The City has been installing dark fibre for City use over the years and licenses out excess dark fibre to other organizations to encourage innovation, economic growth and competition within our community.

As The City continues to build out dark fibre infrastructure, developers and builders should begin to understand what they will need to provide long-term. Doing so will give you a competitive edge in your market place – to the benefit of investors, buyers and communities.

In Calgary, any organization can access existing municipal dark fibre network to achieve high levels of performance, a highly secure network and superfast speeds.

Don’t feel left out – we can help you get connected !  Start here to learn more about The City’s dark fibre program and the competitive edge it can bring to your projects

To discuss specific dark fibre connection requirements, please contact:

David Basto
Infrastructure Solutions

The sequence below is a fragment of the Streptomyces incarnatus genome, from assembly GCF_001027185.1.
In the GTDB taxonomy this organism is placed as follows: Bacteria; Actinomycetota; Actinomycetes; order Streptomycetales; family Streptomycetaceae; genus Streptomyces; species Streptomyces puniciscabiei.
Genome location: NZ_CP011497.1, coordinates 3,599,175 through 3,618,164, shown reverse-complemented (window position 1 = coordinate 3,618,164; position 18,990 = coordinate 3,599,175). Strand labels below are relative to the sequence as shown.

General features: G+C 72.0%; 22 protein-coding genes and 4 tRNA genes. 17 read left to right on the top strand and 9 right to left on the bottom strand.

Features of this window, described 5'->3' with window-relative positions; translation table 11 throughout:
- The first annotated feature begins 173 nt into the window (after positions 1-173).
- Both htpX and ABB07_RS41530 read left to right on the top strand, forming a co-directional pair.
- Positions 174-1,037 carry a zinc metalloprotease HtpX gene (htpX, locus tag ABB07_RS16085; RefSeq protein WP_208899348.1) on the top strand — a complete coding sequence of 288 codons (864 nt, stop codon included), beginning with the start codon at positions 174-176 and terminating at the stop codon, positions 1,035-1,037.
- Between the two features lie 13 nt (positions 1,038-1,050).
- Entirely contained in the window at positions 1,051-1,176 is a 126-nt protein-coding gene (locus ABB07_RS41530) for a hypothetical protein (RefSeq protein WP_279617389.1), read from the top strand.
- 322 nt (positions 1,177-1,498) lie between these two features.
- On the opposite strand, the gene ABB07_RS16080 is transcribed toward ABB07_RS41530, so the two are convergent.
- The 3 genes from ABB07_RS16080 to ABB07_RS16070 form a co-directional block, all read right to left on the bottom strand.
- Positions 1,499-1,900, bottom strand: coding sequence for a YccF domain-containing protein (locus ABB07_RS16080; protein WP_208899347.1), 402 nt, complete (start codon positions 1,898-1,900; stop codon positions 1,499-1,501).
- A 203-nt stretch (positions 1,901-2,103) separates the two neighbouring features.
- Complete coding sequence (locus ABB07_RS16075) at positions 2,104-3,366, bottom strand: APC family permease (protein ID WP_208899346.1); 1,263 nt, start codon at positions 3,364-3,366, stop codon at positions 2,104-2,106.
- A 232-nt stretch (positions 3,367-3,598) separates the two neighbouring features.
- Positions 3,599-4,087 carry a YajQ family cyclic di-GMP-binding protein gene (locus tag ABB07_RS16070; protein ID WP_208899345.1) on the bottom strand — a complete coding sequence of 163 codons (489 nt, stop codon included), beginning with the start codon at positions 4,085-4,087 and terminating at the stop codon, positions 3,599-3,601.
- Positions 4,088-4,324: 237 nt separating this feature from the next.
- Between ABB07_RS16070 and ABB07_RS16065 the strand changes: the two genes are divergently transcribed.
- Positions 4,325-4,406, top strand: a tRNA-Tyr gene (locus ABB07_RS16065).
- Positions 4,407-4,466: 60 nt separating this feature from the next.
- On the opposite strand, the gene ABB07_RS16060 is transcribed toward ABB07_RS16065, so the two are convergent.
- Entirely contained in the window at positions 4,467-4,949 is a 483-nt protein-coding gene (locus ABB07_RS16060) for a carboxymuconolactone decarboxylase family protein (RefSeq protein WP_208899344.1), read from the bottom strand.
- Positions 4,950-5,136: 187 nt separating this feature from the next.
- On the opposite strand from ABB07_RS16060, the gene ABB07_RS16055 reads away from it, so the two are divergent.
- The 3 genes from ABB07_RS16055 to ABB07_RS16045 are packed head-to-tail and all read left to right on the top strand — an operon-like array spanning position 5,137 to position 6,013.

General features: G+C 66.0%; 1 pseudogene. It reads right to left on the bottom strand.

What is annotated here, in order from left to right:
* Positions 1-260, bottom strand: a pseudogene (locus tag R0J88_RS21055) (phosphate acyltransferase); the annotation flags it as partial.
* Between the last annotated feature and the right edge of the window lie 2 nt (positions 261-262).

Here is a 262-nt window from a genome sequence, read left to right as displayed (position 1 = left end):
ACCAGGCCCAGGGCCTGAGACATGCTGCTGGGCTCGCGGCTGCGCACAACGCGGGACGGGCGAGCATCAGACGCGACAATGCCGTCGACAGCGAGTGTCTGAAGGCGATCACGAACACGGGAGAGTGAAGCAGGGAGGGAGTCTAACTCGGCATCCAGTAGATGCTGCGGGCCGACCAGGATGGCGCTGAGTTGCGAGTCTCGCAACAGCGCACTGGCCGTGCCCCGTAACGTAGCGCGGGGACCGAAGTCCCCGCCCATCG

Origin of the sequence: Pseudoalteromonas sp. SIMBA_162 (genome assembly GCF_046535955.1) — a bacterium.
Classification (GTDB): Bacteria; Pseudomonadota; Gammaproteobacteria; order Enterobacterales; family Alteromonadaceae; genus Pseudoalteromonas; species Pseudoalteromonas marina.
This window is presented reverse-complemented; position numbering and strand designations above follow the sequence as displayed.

The City of Calgary – Information Technology

source :


…Helping to ensure a strong economy, and acting as a catalyst for business, investments were made to upgrade infrastructure at Kelowna International Airport and we launched the city’s own dark fibre network to bolster our thriving technology sector.



…To make the case for investing in a government-owned fiber network, many communities define ROI more broadly and consider the “beyond the balance sheet” benefits that such a network would deliver. These benefits have nothing to do with traditional financial measures. Rather, they represent the return to the community in terms of such largely intangible societal benefits as enhancing health care quality, narrowing the digital divide, providing enhanced educational opportunities to schoolchildren, delivering job search and placement opportunities at public computer centers and helping isolated senior citizens make virtual social connections….